What does this mean, then? Stamps and credits are a stupid idea, basically. They're given out differently by teachers, making them random and not uniform. Unless you're in a top set, where you just won't get any - even though you're the one who will make the school's statistics look good. Fairness? Temple Moor doesn't know the meaning of the word!

For the love of... ART?!

Another failing has reached my attention - mainly since I was stuck in the thick of it, just days ago. Art teachers, hardly surprising but worth mentioning, are idiots. The lot of them. Hell, I bet they don't even know the first thing about the subject.

It's like the old saying - "If you can't do anything else, teach. If you can't do that, teach P.E. And if you can't cope with that either, teach Art."

Due to some tool screwing up the timetabling, Year 11s have been forced to switch to a whole new Art teacher mid-way through a GCSE COURSE! How badly is that going to affect their grades?

From the evidence, VERY badly. Hardly anyone in this particular art glass is anywhere near a pass grade yet. Most are hovering around E/F/G grades. And when I say hardly anyone, that is no exaggeration. It is the majority of the class.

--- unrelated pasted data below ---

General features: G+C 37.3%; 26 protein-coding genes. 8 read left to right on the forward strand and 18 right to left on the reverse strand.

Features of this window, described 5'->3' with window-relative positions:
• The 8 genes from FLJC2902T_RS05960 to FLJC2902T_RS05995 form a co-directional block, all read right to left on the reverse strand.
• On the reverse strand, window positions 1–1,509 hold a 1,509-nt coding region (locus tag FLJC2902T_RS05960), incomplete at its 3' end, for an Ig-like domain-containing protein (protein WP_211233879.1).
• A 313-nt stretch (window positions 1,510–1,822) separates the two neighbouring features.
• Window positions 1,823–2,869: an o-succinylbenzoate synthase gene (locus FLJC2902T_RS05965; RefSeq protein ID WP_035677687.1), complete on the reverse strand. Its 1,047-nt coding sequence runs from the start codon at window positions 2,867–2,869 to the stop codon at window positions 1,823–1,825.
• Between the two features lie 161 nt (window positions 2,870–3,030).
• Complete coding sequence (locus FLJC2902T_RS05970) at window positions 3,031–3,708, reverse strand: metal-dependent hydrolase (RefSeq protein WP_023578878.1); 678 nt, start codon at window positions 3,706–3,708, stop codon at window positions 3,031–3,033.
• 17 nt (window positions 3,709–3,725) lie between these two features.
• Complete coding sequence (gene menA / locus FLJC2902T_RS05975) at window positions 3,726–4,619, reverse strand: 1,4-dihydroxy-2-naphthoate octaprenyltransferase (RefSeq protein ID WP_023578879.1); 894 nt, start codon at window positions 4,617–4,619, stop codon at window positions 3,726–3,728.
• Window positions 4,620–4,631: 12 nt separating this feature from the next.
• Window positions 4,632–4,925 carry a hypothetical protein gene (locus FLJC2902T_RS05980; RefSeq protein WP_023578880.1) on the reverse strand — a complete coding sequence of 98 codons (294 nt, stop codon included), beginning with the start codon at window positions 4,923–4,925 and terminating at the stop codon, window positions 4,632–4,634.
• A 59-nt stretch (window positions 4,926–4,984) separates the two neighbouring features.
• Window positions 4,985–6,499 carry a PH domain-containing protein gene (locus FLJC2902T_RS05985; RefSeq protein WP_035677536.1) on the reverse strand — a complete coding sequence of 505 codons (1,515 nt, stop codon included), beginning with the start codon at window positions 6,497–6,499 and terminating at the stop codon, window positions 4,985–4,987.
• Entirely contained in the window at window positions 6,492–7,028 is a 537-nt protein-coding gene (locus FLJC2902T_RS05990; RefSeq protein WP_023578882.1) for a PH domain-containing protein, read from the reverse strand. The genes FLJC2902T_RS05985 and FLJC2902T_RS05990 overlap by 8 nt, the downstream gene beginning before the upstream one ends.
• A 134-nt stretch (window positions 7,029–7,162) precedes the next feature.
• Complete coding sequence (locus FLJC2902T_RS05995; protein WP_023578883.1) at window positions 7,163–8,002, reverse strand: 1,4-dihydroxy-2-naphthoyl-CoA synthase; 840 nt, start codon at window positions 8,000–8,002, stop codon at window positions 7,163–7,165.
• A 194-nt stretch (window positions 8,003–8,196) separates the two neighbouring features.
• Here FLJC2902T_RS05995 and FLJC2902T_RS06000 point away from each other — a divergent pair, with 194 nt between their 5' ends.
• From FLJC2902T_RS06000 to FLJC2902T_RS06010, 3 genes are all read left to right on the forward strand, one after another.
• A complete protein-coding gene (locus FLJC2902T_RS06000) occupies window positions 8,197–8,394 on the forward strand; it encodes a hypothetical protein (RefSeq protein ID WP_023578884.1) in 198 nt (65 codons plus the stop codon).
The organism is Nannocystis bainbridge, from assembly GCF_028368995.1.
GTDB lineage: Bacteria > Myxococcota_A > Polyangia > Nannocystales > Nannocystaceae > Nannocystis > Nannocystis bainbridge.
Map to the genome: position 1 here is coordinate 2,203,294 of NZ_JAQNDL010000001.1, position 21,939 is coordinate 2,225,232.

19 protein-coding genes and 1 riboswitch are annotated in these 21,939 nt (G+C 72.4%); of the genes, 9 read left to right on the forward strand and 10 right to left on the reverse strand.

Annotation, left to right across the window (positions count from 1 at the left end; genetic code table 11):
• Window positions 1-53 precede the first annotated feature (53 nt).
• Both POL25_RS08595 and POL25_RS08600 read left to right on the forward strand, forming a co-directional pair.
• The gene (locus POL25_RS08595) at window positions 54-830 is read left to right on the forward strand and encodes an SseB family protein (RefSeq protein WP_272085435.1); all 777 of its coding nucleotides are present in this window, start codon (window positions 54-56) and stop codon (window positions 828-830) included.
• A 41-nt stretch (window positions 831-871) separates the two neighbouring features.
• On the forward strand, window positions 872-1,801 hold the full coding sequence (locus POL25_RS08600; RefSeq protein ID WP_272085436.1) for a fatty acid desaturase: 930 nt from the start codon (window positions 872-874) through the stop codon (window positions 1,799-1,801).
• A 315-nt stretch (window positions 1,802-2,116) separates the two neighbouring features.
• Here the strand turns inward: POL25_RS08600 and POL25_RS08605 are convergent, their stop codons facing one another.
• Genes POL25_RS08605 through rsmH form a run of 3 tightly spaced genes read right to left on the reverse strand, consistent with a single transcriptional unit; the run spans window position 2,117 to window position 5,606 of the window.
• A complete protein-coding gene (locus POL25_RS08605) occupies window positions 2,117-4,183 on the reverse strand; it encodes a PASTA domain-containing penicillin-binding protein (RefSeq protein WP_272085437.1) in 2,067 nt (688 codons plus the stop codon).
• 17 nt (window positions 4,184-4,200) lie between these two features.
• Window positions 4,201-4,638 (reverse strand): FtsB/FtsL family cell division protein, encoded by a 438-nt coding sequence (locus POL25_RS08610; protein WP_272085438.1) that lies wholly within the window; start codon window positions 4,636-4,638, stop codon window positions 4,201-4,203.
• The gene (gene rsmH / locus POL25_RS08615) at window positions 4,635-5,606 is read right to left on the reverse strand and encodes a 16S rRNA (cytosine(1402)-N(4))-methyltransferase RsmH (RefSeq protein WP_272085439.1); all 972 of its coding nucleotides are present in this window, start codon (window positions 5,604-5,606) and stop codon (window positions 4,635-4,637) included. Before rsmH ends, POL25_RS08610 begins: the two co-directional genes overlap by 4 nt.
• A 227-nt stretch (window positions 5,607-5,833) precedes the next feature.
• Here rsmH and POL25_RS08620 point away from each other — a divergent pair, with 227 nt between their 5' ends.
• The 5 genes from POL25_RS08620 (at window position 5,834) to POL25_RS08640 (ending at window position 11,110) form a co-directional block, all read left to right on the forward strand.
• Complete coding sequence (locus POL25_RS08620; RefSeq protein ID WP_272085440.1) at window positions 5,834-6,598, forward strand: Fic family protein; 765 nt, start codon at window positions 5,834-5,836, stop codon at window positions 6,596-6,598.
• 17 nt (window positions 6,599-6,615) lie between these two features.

Granted, our new Art teacher couldn't really have done anything about our previous teacher's failings at her job. To be frank, she was useless in every meaning of the word. She broke people's art projects, took time off for illnesses which, as it appeared, didn't affect her a great deal (she came into school many days to "catch up with things", and she looked fine. But she insisted she couldn't teach us and apologized in the most shockingly un-meaningful way I have ever known.) and generally didn't know a great deal about Art in itself, or what our GCSE course entailed. Half the stuff which we allegedly "should've done" last year in Art wasn't even set for us at the time, which has played a major part in dragging everyone down.

But the new teacher isn't much better either. Only now, in October of our final year, just weeks away from our mock exams and a few months from our real exams, does she tell us how far behind we are. Why did she not tell us from what she could see of our previous work with our previous teacher? Because she doesn't have a clue what we did with our previous bloody teacher! So now, with barely time to turn things around, she tells us, and me specifically, that we're doing horribly. Nice timing.

What angered me even more, is that after taking in our sketchbooks, she clearly didn't look at them before compiling these reports on our progress. Half the stuff she claims I haven't done, I have - it's all in my book, not hard to find if you opened the damn thing.

I, personally, am taking a great deal of GCSEs. Far more than the majority of students. Since Year 10, I have worked toward the goal of passing each and every one of them. Being told that you've fallen behind almost irreperably given the time left is one f*cking huge blow.

Art teachers are idiots. They have failed their students. They have failed at their craft. I hate them all.

Wednesday, 3 October 2007